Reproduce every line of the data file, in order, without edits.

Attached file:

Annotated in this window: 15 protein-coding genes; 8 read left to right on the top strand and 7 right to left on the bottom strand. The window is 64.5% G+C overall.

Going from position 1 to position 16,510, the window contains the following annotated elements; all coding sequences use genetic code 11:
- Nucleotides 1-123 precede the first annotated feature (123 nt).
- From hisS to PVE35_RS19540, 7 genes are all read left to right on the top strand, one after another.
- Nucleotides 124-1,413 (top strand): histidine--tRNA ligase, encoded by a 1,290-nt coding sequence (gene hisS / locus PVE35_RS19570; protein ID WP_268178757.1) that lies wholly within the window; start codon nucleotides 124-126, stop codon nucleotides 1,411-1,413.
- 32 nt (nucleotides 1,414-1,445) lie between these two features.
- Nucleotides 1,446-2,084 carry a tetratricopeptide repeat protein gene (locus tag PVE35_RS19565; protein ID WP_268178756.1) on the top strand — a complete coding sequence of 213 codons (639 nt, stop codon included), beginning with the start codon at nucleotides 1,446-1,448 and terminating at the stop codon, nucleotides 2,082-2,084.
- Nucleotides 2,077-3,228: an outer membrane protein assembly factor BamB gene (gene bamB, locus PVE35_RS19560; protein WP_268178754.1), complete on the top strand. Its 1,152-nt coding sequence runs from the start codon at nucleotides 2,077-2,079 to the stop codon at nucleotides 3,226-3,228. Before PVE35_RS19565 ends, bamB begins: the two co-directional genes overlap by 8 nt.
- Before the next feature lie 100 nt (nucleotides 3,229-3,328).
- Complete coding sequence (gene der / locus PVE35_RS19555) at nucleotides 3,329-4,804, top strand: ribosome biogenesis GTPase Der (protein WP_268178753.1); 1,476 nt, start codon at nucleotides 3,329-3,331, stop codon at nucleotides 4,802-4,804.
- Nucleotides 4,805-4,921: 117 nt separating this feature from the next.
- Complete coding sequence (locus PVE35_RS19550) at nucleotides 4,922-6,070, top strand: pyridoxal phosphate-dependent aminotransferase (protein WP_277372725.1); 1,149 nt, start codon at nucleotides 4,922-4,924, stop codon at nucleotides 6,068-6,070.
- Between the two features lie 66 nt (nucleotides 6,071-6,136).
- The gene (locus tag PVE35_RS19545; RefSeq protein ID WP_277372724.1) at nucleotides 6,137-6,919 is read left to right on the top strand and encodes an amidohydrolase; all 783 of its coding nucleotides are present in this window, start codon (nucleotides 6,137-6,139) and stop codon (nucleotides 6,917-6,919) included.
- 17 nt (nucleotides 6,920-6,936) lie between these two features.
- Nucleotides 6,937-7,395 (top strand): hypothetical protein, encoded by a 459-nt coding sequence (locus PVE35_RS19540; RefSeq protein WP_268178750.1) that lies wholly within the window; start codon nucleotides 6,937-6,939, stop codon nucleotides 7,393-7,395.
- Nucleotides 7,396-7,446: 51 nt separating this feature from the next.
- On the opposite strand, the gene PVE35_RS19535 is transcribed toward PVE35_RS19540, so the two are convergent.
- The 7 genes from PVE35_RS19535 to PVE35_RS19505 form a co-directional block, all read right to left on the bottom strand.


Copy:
Annotated in this window: 15 protein-coding genes; 8 read left to right on the top strand and 7 right to left on the bottom strand. The window is 64.5% G+C overall.

Going from position 1 to position 16,510, the window contains the following annotated elements; all coding sequences use genetic code 11:
- Nucleotides 1-123 precede the first annotated feature (123 nt).
- From hisS to PVE35_RS19540, 7 genes are all read left to right on the top strand, one after another.
- Nucleotides 124-1,413 (top strand): histidine--tRNA ligase, encoded by a 1,290-nt coding sequence (gene hisS / locus PVE35_RS19570; protein ID WP_268178757.1) that lies wholly within the window; start codon nucleotides 124-126, stop codon nucleotides 1,411-1,413.
- 32 nt (nucleotides 1,414-1,445) lie between these two features.
- Nucleotides 1,446-2,084 carry a tetratricopeptide repeat protein gene (locus tag PVE35_RS19565; protein ID WP_268178756.1) on the top strand — a complete coding sequence of 213 codons (639 nt, stop codon included), beginning with the start codon at nucleotides 1,446-1,448 and terminating at the stop codon, nucleotides 2,082-2,084.
- Nucleotides 2,077-3,228: an outer membrane protein assembly factor BamB gene (gene bamB, locus PVE35_RS19560; protein WP_268178754.1), complete on the top strand. Its 1,152-nt coding sequence runs from the start codon at nucleotides 2,077-2,079 to the stop codon at nucleotides 3,226-3,228. Before PVE35_RS19565 ends, bamB begins: the two co-directional genes overlap by 8 nt.
- Before the next feature lie 100 nt (nucleotides 3,229-3,328).
- Complete coding sequence (gene der / locus PVE35_RS19555) at nucleotides 3,329-4,804, top strand: ribosome biogenesis GTPase Der (protein WP_268178753.1); 1,476 nt, start codon at nucleotides 3,329-3,331, stop codon at nucleotides 4,802-4,804.
- Nucleotides 4,805-4,921: 117 nt separating this feature from the next.
- Complete coding sequence (locus PVE35_RS19550) at nucleotides 4,922-6,070, top strand: pyridoxal phosphate-dependent aminotransferase (protein WP_277372725.1); 1,149 nt, start codon at nucleotides 4,922-4,924, stop codon at nucleotides 6,068-6,070.
- Between the two features lie 66 nt (nucleotides 6,071-6,136).
- The gene (locus tag PVE35_RS19545; RefSeq protein ID WP_277372724.1) at nucleotides 6,137-6,919 is read left to right on the top strand and encodes an amidohydrolase; all 783 of its coding nucleotides are present in this window, start codon (nucleotides 6,137-6,139) and stop codon (nucleotides 6,917-6,919) included.
- 17 nt (nucleotides 6,920-6,936) lie between these two features.
- Nucleotides 6,937-7,395 (top strand): hypothetical protein, encoded by a 459-nt coding sequence (locus PVE35_RS19540; RefSeq protein WP_268178750.1) that lies wholly within the window; start codon nucleotides 6,937-6,939, stop codon nucleotides 7,393-7,395.
- Nucleotides 7,396-7,446: 51 nt separating this feature from the next.
- On the opposite strand, the gene PVE35_RS19535 is transcribed toward PVE35_RS19540, so the two are convergent.
- The 7 genes from PVE35_RS19535 to PVE35_RS19505 form a co-directional block, all read right to left on the bottom strand.